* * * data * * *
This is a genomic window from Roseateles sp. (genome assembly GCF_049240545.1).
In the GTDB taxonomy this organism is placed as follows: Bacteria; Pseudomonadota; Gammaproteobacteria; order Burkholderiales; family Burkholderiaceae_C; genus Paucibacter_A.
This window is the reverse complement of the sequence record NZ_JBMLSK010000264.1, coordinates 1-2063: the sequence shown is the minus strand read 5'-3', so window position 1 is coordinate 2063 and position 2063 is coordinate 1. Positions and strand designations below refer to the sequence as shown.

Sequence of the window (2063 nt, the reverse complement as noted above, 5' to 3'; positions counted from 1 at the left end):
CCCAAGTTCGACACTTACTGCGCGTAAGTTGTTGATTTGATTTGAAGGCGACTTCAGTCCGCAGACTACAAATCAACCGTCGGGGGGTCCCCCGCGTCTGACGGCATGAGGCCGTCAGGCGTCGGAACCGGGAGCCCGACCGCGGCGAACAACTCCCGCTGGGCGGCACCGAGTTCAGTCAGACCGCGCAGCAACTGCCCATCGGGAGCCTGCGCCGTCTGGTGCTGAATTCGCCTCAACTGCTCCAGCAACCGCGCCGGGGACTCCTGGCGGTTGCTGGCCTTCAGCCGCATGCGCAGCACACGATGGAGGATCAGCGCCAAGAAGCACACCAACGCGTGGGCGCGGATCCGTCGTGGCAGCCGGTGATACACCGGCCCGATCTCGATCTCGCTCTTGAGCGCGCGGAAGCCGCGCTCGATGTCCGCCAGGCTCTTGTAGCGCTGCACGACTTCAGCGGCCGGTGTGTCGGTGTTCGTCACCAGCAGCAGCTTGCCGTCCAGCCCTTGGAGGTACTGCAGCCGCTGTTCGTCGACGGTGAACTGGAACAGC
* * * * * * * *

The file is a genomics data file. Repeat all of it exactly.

This is a genomic window from Roseateles sp. (genome assembly GCF_049240545.1).
In the GTDB taxonomy this organism is placed as follows: Bacteria; Pseudomonadota; Gammaproteobacteria; order Burkholderiales; family Burkholderiaceae_C; genus Paucibacter_A.
This window is the reverse complement of the sequence record NZ_JBMLSK010000264.1, coordinates 1-2063: the sequence shown is the minus strand read 5'-3', so window position 1 is coordinate 2063 and position 2063 is coordinate 1. Positions and strand designations below refer to the sequence as shown.

Sequence of the window (2063 nt, the reverse complement as noted above, 5' to 3'; positions counted from 1 at the left end):
CCCAAGTTCGACACTTACTGCGCGTAAGTTGTTGATTTGATTTGAAGGCGACTTCAGTCCGCAGACTACAAATCAACCGTCGGGGGGTCCCCCGCGTCTGACGGCATGAGGCCGTCAGGCGTCGGAACCGGGAGCCCGACCGCGGCGAACAACTCCCGCTGGGCGGCACCGAGTTCAGTCAGACCGCGCAGCAACTGCCCATCGGGAGCCTGCGCCGTCTGGTGCTGAATTCGCCTCAACTGCTCCAGCAACCGCGCCGGGGACTCCTGGCGGTTGCTGGCCTTCAGCCGCATGCGCAGCACACGATGGAGGATCAGCGCCAAGAAGCACACCAACGCGTGGGCGCGGATCCGTCGTGGCAGCCGGTGATACACCGGCCCGATCTCGATCTCGCTCTTGAGCGCGCGGAAGCCGCGCTCGATGTCCGCCAGGCTCTTGTAGCGCTGCACGACTTCAGCGGCCGGTGTGTCGGTGTTCGTCACCAGCAGCAGCTTGCCGTCCAGCCCTTGGAGGTACTGCAGCCGCTGTTCGTCGACGGTGAACTGGAACAGC